Debt Culture

credit-cardsHave you ever wondered why debt is just another part of being a successful individual? Or has it become such an integral part of who we are that you’ve never really questioned it’s existence or role in our economic culture of loans and monthly car payments?

As a kid I watched the terrifying effects of severe debt take hold over our family after my dad had multiple surgeries on his knee and back. Each operation came with 6 weeks to 6 months off of work, thousands of dollars in hospital bills, and a growing stack of unpaid bills on the kitchen counter.

Although things were not easy, we were by no means the only family to struggle with debt.Β  So many people get too far in over their heads with it, even if it’s not necessarily their fault. My dad didn’t ask to have his knee reconstructed multiple times before they finally replaced it. He didn’t ask for the ridiculously overpriced medical bills. Who ever does?

Unfortunately it seems to have become just a part of living our lives, but does that mean we should just accept it as it is? Before I even started my first semester of college I had made a decision that I would not get into any more debt than I needed to; I was able to get through my first semester in college with mostly federal loans, and by time I transferred to the school I am at now I was able to get through with scholarships, grants, and a couple federal loans that seemed manageable.

I’ve never had a car payment. I’ve never taken out a loan to get a new laptop or to jump-start my “move out and get an apartment” fund. The idea of spending the next 15 to 20 years paying off student loans is enough to make me cringe, so my goal was to stay away from getting into debt that I didn’t need.

student-loan-hateAs my semester at Oxford draws nearer, however, I’ve had to accept a fact that I don’t really like accepting: my scholarships and grants aren’t going to be enough to get me through this semester. This isn’t that much of a surprise, but the last few days have been more than stressful as I’ve compared my options and pulled out unhealthy amounts of hair off my head in the process.

I guess I just don’t fully understand why almost every single college graduate will graduate with a piece of paper and more debt than they can handle. I love college. I love learning new things and preparing myself for a future career in writing or editing. I am blessed to go to a school that is more than affordable compared to many others, but as I prepare to go to one of the most prestigious schools in the World, I’m beginning to look at this whole debt thing a little more closely.

I don’t have any answers to half of the questions I’ve asked, but I think that many of us might need to reevaluate how we look at debt. Our economic culture is bathed in debt, and I understand why that is to a certain degree, but what if we’ve overlooked something? What if there is a better way?

Comment Question: How has our debt culture affected your life? Do you try to stay away from it, or do you embrace it? Let me know in the comment section down below.

5 thoughts on “Debt Culture

  1. What an interesting post. So, you’re graduating from Oxford and starting graduate school in the fall? Just curious. I earned a bachelor’s degree from a private university in the Midwest of the U.S. and I am $28,000 in debt. It’s daunting. My parents were supposed to pay for all of my undergrad, but my dad lost his job, so I ended up having to take on debt. My little sister is a senior in high school and plans on taking the route you did so she doesn’t have to deal with debt.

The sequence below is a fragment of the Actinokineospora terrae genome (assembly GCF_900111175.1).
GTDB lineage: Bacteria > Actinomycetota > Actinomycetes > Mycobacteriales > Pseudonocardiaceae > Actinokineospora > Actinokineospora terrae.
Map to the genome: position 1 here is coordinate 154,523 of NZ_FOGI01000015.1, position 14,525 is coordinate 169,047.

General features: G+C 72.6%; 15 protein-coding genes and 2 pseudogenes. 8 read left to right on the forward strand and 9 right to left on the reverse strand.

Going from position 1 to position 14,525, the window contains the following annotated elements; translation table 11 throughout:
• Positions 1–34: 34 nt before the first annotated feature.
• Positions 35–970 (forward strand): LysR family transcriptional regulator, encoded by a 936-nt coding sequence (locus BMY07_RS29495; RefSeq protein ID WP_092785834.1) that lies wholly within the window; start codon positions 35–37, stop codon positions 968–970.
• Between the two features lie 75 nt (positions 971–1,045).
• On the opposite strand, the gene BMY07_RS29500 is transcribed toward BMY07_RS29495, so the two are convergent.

I definitely think debt culture is a thing. Among my friends, it almost seems to be like a badge or pride or something, comparing how in debt they had to go to get a good education. I turned down a free ride to a much lesser university than the one I attended and sometimes I wonder if it would have been better to go to undergrad for free, earn a very high GPA because it isn’t as academically challenging, and then immediately go to graduate school that is free. It certainly is complicated, but I can’t say I regret my decision.

    1. Well thank you πŸ™‚ I’m actually just studying at Oxford for one term and won’t finish my undergrad until next year.
      I have a few friends who seem to think of loans and credit cards as “free money” and have even used student loans to go on cruises – it’s insane.
      I don’t regret my decision to go to college, but it is extremely frustrating to think about all the debt I’m building up.

      1. Oh, wow. I definitely don’t know anyone who has used their student loan money for stuff like that (to my knowledge). Mostly everyone I know who needed student loans are extremely frugal (myself included). I’m just curious: what college do you attend regularly? My little sister went to one college that said, “We send people to study abroad at Oxford.” And then we discovered that that really meant like one student who had a 4.0 and a 36 on the ACT or something crazy like that (the particular college that said that was Illinois Wesleyan). I studied at Imperial College of London for a term, personally.

      2. I’ve only known a few to go super crazy with their loans, but it completely boggles my mind.
        I go to Kuyper College, a small private Christian school. I’m not sure if anyone from my school has ever gone to Oxford, but plenty do study abroad. I went through a program called bestsemester which was recommended to me by the school.
        That’s really cool, did you like it?

      3. Wow, what an incredible opportunity and experience to get to study at Oxford! I’ll have to tell my sister to check out bestsemester. I *loved* studying in London! It was an incredible experience. πŸ™‚

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